The Reserve Bank is set to deliver the biggest hike in the official cash rate in more than 20 years on Wednesday, as it looks to step up its fight against rampant inflation.
Most economists are forecasting the RBNZ to raise the cash rate by 75-basis points to 4.25 percent, in its final monetary policy statement of the year.
It would be the biggest lift in the OCR since it was introduced as a monetary policy tool in 1999.
ASB chief economist Nick Tuffley said the rate was expected to go even higher early next year, to levels not seen since the global financial crisis 14 years ago.
"Our expectation at the moment is the cash rate will peak at 5.25 percent [in the first half of next year].
"We don't think the Reserve Bank has done the job yet but when we're getting into the first few months of next year, that's when the Reserve Bank is going to be thinking hard about - OK, have we done enough now?"
Annual inflation remained stubbornly high at 7.2 percent for the three months ended September, well above the RBNZ's forecast of 6.4 percent.
Tuffley said a smaller 50 basis point hike on Wednesday could not be ruled out either.
"It would be a mild surprise, only mild in the sense that the Reserve Bank has been doing 50 basis point moves for about five times in a row now.
"The question mark for the Reserve Bank is with all these signs of things heating up a bit recently and now having a three month gap until its next decision, would it prefer to just front-run things with that 75 basis point increase."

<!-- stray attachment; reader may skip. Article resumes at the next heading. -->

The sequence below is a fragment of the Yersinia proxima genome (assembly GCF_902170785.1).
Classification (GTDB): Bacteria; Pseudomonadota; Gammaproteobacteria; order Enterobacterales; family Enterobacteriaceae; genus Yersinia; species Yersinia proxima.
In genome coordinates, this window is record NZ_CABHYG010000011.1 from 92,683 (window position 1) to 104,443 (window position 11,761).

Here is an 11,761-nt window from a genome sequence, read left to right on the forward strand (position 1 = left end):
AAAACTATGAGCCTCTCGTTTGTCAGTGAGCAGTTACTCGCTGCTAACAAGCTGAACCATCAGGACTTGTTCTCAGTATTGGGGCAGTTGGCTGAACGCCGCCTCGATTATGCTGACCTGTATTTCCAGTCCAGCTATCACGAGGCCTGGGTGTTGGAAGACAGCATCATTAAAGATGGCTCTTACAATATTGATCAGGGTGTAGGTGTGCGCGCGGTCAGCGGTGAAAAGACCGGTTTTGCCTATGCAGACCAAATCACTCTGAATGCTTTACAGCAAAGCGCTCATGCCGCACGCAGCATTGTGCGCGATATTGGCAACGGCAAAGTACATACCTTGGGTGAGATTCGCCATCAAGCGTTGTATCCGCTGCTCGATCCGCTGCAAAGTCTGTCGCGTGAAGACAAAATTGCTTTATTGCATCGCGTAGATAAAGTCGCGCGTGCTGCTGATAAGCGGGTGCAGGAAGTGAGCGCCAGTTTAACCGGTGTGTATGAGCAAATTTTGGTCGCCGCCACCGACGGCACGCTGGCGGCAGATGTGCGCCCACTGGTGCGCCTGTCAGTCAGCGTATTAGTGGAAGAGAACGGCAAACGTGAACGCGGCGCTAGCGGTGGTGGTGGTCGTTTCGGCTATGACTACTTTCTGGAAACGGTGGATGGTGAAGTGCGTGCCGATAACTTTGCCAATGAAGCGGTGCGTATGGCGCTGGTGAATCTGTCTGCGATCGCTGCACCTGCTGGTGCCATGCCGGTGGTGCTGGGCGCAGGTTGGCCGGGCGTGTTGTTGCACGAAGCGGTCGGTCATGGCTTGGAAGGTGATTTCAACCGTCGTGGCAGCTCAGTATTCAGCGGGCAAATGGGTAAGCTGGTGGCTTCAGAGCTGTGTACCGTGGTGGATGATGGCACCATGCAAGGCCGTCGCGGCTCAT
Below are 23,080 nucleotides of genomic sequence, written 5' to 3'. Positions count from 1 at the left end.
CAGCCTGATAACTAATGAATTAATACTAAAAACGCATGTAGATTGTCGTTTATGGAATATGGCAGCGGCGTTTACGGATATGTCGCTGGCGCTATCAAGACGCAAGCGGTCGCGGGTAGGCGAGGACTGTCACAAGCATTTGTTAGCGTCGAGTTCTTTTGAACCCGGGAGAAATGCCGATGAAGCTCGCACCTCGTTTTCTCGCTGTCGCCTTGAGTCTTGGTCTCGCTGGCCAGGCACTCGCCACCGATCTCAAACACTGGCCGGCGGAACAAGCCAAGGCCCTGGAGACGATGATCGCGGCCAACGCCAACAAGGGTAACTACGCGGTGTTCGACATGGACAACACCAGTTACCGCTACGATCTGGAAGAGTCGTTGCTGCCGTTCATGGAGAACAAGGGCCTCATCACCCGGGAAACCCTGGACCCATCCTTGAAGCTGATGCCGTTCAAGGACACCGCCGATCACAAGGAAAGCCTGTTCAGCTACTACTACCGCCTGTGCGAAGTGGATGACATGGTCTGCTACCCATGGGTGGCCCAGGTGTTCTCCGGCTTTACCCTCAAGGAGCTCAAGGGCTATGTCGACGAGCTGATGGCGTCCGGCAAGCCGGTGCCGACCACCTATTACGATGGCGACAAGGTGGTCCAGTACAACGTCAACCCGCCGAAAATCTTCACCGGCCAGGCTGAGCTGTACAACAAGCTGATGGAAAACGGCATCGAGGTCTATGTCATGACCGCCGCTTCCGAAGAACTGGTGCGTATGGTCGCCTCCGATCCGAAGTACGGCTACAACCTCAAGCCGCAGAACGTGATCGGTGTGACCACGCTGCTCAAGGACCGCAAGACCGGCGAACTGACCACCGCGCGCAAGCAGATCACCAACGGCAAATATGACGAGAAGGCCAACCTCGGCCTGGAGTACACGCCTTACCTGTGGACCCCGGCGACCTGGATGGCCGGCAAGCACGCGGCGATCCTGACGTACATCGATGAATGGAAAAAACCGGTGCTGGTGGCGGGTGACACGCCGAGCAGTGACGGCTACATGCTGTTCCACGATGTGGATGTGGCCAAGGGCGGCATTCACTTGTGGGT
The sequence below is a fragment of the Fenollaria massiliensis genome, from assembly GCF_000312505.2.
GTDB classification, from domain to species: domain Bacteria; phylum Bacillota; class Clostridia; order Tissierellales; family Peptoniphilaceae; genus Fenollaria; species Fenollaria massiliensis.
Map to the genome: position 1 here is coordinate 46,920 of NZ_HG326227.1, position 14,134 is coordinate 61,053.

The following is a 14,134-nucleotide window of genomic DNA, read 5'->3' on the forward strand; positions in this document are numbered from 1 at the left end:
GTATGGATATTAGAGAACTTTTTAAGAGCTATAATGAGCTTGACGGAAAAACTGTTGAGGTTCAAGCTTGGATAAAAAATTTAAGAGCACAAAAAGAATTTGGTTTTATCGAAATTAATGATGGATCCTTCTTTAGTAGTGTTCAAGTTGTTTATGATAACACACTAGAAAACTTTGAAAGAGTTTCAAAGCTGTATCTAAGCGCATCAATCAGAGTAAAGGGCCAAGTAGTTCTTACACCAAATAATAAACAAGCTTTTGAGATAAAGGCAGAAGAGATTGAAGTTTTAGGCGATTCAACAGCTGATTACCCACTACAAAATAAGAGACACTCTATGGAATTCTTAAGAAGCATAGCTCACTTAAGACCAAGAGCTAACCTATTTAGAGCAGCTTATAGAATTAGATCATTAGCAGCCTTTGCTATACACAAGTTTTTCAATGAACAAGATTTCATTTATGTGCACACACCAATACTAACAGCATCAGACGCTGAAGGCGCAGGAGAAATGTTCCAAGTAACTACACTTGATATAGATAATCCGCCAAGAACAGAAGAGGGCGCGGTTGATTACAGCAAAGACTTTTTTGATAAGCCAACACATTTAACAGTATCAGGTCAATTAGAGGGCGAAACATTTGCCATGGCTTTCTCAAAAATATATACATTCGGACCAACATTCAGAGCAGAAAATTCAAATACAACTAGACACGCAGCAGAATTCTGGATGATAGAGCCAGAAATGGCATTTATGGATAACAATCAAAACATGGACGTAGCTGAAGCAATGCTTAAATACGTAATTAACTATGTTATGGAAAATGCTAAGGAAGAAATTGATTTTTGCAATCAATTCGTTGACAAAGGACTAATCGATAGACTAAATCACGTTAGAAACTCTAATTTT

Risk of inflationary spiral
The Reserve Bank was early in its move to hike interest rates, but Westpac acting chief economist Michael Gordon, said the central bank faced a "real risk of an inflationary spiral".
"Given the momentum in domestic demand, and the cautious initial pace of rate hikes, the economy has become increasingly overheated and the advantage appears to have been lost. Now a much higher level of interest rates will be needed to bring inflation under control," he said.
Westpac is forecasting the OCR to peak at 5 percent by early next year.
"Since the last OCR review in October, the economic data has been a stream of uncomfortable news on the inflation front. The September quarter consumers price index showed that price rises are becoming more widespread, and are increasingly being driven by local forces," Gordon said.
Gordon also believed a 50 basis point hike was a possibility this week, but he said a 100 basis point hike could also be on the cards due to the three month gap until its next review.
"Indeed, even a 75 basis point rise [this] week would be a slowdown from the RBNZ's recent pace - they have effectively been delivering 100 basis points every three months. It's not ideal that scheduling should play such a role, but nevertheless it is a factor."